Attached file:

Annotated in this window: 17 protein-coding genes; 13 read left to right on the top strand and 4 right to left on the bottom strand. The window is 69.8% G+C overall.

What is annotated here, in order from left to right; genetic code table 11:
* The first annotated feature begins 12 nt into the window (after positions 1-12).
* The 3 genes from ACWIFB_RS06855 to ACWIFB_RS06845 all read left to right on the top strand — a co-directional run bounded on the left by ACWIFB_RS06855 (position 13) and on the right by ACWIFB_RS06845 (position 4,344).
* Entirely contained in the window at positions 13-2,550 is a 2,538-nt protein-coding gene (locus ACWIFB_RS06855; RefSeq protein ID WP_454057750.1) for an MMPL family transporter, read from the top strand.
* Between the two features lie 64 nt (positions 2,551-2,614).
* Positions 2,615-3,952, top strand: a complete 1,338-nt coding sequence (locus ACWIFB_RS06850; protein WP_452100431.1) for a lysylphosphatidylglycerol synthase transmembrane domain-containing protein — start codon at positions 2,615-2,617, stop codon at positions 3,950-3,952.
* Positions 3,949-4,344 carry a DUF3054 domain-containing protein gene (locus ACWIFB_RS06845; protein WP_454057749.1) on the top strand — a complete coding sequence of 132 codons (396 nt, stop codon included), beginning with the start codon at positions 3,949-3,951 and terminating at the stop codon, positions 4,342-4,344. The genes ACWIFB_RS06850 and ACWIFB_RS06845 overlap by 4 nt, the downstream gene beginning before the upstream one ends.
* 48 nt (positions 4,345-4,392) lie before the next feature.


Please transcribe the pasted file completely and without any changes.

Annotated in this window: 17 protein-coding genes; 13 read left to right on the top strand and 4 right to left on the bottom strand. The window is 69.8% G+C overall.

What is annotated here, in order from left to right; genetic code table 11:
* The first annotated feature begins 12 nt into the window (after positions 1-12).
* The 3 genes from ACWIFB_RS06855 to ACWIFB_RS06845 all read left to right on the top strand — a co-directional run bounded on the left by ACWIFB_RS06855 (position 13) and on the right by ACWIFB_RS06845 (position 4,344).
* Entirely contained in the window at positions 13-2,550 is a 2,538-nt protein-coding gene (locus ACWIFB_RS06855; RefSeq protein ID WP_454057750.1) for an MMPL family transporter, read from the top strand.
* Between the two features lie 64 nt (positions 2,551-2,614).
* Positions 2,615-3,952, top strand: a complete 1,338-nt coding sequence (locus ACWIFB_RS06850; protein WP_452100431.1) for a lysylphosphatidylglycerol synthase transmembrane domain-containing protein — start codon at positions 2,615-2,617, stop codon at positions 3,950-3,952.
* Positions 3,949-4,344 carry a DUF3054 domain-containing protein gene (locus ACWIFB_RS06845; protein WP_454057749.1) on the top strand — a complete coding sequence of 132 codons (396 nt, stop codon included), beginning with the start codon at positions 3,949-3,951 and terminating at the stop codon, positions 4,342-4,344. The genes ACWIFB_RS06850 and ACWIFB_RS06845 overlap by 4 nt, the downstream gene beginning before the upstream one ends.
* 48 nt (positions 4,345-4,392) lie before the next feature.